Two bad signs for the Keir Starmer at the end of a difficult week: Andy Burnham, while saying he doesn't want to become Labour leader, is saying that Labour would do better in the north of England if he were leader, and Betfair have opened an Exchange market on Starmer's exit dates.
The good news for Starmer is that in the early betting, 2021 is the 6.05/1 outsider, while 2024 is the favourite at 2.245/4.
Odds indicate IDS comparisons are misplaced
The next general election is 1.625/8 to take place in 2024 - although I like 2023 3.052/1 - so the odds in the new market indicate there is at least some confidence that Starmer will get his chance to lead his party into it.
So much for those comparisons to Iain Duncan Smith who was Conservative leader from 2001 to 2003 and failed to last an election cycle.
As for who will succeed Starmer, the newly-reelected Mayor of Greater Manchester Burnham is favourite at 5.79/2 while Angela Rayner, who emerged stronger from Starmer's bid to weaken her influence last week, comes next at 6.86/1.
Yvette Cooper, who is 17.016/1 to succeed Starmer, was asked by Andrew Marr today if she still wanted to be leader and declined to say "no". She also failed to back Starmer wholeheartedly or say whether Labour would fare better in the north under Burnham's leadership.
Lisa Nandy 9.417/2 is a growing force in Labour and, having run a decent leadership campaign in 2019, is an interesting one at the current odds.
Labour's next electoral test is set to come at the Batley and Spen by-election. They've held the seat since 1997 but the Tories, as reported earlier this week, are the early favourites.
The price on the Conservatives has drifted in recent days, though, and they're out to 1.511/2 with Labour in to 2.89/5.
Tories may not be certainty betting suggests in Chesham and Amersham
Why is all the talk about north? As Paul Krishnamurty pointed out in his in-depth analysis of the recent election results, the news is more positive for Labour in the south, where in younger areas with more graduates there is growing distaste for Boris Johnson's Tories.
There will be a by-election in Chesham and Amersham, Buckinghamshire, probably on the same day as Batley and Spen.
The by-election in Chesham and Amersham is taking place following the death of the well-liked Tory MP, Dame Cheryl Gillan who served the constituency since 1992. It has voted Tory since it was invented in 1974.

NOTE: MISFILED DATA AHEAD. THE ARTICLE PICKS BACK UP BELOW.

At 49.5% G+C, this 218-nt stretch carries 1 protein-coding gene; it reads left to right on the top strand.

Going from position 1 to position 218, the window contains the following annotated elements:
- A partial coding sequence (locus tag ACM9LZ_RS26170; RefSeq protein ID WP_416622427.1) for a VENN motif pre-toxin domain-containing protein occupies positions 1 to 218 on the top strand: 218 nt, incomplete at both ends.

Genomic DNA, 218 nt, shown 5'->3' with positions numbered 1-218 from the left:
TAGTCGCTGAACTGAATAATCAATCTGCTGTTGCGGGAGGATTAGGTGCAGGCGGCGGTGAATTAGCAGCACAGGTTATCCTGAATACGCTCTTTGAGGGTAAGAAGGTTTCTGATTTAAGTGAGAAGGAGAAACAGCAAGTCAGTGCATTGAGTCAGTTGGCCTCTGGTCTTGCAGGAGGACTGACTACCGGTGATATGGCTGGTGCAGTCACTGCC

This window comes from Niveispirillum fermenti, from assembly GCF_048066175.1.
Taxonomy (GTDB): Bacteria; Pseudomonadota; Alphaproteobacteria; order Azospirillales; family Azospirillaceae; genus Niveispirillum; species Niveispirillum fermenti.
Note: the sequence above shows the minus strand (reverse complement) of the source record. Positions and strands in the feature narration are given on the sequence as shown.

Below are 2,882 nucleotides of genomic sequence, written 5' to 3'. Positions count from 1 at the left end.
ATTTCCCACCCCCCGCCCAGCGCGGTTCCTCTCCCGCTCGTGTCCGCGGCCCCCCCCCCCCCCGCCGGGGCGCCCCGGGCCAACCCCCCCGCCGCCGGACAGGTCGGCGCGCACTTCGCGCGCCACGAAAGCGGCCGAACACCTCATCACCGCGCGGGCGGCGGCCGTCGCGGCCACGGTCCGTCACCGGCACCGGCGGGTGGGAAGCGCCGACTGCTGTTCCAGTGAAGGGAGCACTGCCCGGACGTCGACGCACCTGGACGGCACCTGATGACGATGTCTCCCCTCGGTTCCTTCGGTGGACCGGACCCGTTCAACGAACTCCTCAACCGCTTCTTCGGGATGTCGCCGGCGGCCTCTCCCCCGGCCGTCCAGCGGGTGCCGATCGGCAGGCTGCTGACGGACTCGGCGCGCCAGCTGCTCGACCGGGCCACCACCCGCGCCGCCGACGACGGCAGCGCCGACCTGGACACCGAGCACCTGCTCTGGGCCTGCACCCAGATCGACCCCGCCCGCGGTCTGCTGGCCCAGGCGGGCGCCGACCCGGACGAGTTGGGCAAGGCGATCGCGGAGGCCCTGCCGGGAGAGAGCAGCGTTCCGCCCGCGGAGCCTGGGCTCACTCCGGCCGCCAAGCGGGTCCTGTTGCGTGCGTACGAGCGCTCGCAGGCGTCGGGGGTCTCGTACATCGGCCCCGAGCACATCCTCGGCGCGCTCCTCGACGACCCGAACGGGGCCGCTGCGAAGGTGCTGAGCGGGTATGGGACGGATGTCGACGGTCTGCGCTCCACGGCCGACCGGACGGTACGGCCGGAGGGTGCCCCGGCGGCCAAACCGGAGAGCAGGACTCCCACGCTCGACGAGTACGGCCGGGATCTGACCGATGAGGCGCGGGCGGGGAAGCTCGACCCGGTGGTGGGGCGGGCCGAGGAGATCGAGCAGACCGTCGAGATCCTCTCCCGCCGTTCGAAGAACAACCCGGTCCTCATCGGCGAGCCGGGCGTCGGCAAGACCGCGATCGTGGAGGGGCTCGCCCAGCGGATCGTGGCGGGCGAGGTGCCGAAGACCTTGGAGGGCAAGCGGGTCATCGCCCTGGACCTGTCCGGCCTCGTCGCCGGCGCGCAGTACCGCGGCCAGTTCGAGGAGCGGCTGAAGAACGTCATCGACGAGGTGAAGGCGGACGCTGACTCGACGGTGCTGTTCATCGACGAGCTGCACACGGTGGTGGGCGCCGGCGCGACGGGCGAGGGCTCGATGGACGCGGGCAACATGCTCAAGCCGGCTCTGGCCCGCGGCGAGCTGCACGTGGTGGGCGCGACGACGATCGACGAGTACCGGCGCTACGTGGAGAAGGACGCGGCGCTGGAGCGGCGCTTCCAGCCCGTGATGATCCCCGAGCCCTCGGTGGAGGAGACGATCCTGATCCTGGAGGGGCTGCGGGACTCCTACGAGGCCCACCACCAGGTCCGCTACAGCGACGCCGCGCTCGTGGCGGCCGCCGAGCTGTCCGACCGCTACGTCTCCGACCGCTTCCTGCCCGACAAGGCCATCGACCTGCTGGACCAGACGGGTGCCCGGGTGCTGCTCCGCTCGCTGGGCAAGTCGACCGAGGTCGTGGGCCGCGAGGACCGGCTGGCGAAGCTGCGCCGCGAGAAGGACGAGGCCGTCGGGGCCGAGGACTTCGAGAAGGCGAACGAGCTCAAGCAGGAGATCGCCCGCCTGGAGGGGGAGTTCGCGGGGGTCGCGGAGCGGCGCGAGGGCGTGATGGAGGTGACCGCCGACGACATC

Gillan won 55.4% of the vote at the last general election. The Lib Dems took 26.3% there while Labour managed only 13%. So this is a solidly Tory seat in what has traditionally been Britain's bluest county.
It should make sense then that the Tories are 1.051/20 in the early betting on the Exchange. But Chesham and Amersham also voted 55% for Remain at the in-out referendum in 2016. Johnson was warmly received while campaigning in Hartlepool but he may not get such a friendly reception here over the next month or so.
What's more Chesham and Amersham is situated on the controversial HS2 rail route which is one reason why the Green Party 10.519/2 are second in the betting today. And yet there are calls for the Greens not to stand a candidate and instead for the opposition parties to do a deal to rally around whoever stands the best chance of taking the seat from the Tories and reduce their majority to 79 in the House of Commons.
The Lib Dems are 17.016/1 to win the by-election but they took Amersham Town Council last week from the Conservatives and could be the focus of an anti-Tory alliance.
For the Lib Dems to win the parliamentary constituency there'd need to be a swing of just under 15%. That's a considerable task but not as much as the 22% swing they achieved to take Richmond Park in a 2016 by-election.
It would require, of course, Labour to abandon its insistence on standing a candidate in every constituency at every election, or at least for Labour canvassers to throw their weight behind the Lib Dem candidate. It's another instance, then, where fresh thinking is required from the opposition.